Encountering Interfaith Hospitality in Venezuela
You Don’t Like Pasta?
by Ruth Broyde Sharone
Many years ago, when I was a young journalist in my 20s, traveling solo in Latin America, I spent eighteen months in nineteen countries and visited 54 cities. I was studying and writing articles about the Jewish communities as I made my way south from Mexico, traveling through all of Central America, and then traversing the length and breadth of South America.
Evidence of Roman Catholic practice was prominent everywhere I traveled and provided an important backdrop for my early interfaith education outside of the US. A few days before Easter, after three months of travel within Brazil, I flew to Belem, a city in the north known as the gateway to the Amazon River, where I planned to spend two to three days. Within hours of my arrival, a local journalist advised me not to stay because everything was about to close and there would be no other inbound or outbound flights for a week. All government offices, museums, stores – the entire city – would be closed for Holy Week, and the only possible activity for me outside of being in my hotel would be to view a Spanish-dubbed version of The Greatest Story Ever Told, chronicling the life and ministry of Jesus, at the one and only local cinema.
I never even unpacked my suitcase. I took a taxi to the airport and managed to grab the last flight of the day to Venezuela before the blackout week began.
My seatmate on the plane was Pierre, a tall, ruddy man with a full head of thick white hair – somewhere in his late fifties, I calculated, and certainly old enough to be my father. He proudly laid out his border-crosser credentials. He was born in Italy, had a French passport, and he was the owner of a Brazilian soccer team. In fact, he was on his way to Caracas, the capital of Venezuela, because his team was about to play a crucial game that would determine if they were eligible for the finals. His team and his wife were already there, waiting for him to arrive.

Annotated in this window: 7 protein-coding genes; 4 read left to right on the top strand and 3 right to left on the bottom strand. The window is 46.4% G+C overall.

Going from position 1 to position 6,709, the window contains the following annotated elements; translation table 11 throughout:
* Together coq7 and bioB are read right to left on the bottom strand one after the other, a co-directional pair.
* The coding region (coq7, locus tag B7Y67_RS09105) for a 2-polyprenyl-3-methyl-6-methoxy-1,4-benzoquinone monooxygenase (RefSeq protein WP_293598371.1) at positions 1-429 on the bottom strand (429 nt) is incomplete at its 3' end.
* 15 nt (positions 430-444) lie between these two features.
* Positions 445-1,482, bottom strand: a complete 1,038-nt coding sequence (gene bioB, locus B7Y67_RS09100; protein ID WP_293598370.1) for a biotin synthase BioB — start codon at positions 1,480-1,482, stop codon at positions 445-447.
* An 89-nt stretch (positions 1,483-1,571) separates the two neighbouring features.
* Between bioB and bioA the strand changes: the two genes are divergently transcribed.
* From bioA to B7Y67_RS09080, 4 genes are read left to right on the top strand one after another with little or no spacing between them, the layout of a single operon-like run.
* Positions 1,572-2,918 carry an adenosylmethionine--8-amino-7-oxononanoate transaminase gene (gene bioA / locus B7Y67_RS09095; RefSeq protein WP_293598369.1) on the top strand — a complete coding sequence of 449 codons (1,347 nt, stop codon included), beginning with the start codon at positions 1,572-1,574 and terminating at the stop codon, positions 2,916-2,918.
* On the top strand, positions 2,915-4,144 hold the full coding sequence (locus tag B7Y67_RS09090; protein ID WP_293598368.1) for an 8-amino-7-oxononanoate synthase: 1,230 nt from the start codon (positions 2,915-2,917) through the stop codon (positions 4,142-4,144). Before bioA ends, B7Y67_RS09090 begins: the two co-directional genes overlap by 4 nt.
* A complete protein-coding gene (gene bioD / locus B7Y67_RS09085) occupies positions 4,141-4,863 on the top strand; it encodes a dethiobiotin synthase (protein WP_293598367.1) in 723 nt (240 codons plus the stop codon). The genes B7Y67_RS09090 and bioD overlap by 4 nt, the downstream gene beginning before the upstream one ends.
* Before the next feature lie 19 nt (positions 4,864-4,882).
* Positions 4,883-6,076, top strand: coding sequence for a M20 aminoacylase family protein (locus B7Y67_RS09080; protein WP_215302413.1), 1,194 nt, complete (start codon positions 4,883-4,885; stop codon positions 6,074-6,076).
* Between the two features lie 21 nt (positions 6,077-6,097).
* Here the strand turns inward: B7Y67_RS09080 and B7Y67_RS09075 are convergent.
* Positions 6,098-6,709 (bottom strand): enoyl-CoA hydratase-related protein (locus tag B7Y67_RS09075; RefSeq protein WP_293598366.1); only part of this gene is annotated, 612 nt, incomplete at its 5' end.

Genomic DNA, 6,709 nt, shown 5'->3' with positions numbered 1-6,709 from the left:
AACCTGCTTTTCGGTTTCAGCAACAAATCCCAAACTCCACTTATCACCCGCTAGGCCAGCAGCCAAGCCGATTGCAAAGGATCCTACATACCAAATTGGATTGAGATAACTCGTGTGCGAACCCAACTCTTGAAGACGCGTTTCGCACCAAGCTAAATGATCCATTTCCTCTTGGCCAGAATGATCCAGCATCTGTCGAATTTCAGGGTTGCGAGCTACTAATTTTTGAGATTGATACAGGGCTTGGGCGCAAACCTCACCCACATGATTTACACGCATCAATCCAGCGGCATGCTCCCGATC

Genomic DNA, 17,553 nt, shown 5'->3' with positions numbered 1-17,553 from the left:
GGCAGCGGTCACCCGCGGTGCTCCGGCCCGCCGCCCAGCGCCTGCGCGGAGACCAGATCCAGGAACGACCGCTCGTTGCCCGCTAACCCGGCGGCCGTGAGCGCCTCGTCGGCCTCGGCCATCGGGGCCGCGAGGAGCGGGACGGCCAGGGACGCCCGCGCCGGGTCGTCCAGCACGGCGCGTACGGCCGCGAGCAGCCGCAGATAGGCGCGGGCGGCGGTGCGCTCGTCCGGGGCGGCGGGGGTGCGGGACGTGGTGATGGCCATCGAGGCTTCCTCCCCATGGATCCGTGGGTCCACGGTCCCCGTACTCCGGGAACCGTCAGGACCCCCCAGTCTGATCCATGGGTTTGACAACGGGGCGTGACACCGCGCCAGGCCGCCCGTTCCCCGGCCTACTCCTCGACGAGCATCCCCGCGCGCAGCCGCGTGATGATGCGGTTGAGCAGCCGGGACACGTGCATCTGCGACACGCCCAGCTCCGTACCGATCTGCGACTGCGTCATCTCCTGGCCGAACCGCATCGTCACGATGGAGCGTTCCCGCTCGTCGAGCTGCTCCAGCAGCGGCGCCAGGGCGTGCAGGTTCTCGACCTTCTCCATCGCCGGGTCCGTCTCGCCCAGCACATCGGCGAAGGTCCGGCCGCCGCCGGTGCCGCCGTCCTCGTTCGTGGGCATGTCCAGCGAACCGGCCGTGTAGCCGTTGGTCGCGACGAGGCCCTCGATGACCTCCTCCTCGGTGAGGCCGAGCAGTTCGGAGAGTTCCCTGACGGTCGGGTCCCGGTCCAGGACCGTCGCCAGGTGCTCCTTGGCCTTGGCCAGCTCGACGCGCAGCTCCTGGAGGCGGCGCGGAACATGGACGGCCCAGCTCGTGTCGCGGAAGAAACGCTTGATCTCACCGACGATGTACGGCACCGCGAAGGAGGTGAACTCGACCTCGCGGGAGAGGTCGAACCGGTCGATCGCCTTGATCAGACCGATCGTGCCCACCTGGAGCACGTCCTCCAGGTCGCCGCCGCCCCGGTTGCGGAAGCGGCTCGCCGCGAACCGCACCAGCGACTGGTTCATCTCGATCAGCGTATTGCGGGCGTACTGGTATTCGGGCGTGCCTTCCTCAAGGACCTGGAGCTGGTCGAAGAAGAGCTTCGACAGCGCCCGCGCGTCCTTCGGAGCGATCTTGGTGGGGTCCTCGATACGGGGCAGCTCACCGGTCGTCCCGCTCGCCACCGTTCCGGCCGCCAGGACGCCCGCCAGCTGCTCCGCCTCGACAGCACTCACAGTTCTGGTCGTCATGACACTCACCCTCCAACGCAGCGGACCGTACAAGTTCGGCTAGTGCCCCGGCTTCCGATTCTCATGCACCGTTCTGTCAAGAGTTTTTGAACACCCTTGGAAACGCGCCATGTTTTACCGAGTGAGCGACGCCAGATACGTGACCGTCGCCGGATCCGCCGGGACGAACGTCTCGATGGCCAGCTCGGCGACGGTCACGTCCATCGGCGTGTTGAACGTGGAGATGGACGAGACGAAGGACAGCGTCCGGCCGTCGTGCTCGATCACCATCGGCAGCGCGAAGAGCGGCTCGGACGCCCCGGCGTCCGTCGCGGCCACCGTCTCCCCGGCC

He then quizzed me at length about my mission. What was I doing, traveling in Latin America as a young, unaccompanied woman? He expressed great concern that I would be arriving in Venezuela at a time that was considered especially dangerous for tourists. Where will you be staying?” he wanted to know. “Do you know anybody there? Will anyone meet you at the airport?”
I was expecting to be met by a Jewish family in Caracas, with whom I believed I would be celebrating the first night of Passover. An international Jewish organization in Washington, D.C. had arranged for us to meet, and I had written to the family a month earlier to let them know of my arrival date. I had their name and phone number, I told Pierre, but he was still very concerned. “I’ll wait for you at the airport until you reach them. You can’t be on your own here, not now in the current climate.”
We arrived in Caracas and, as promised, Pierre waited to see if someone had come to receive me at the airport. No one did. I tried several times to reach the family or any of my other Jewish contacts by phone. No luck.
Pierre hailed a taxi and instructed the driver to take us to his hotel. He then asked me to wait in the lobby before going to the reception desk to check in. I was very grateful to have him take me under his wing and only later did I discover he had paid for my first night at the hotel. He also left me a ticket for the soccer game and a box of Italian “Bacci” chocolates.
I went to my room and sat on the edge of my bed to consider my options. I remember feeling forlorn and conflicted. It was Passover, but I had nowhere to go. It was beginning to sink in that I would not be celebrating an important Jewish holiday for the first time in my life. To calm myself, I ate one of the Bacci chocolates. I decided to attend the soccer game as a symbolic way of thanking Pierre for his kindness, even if I would never see him again.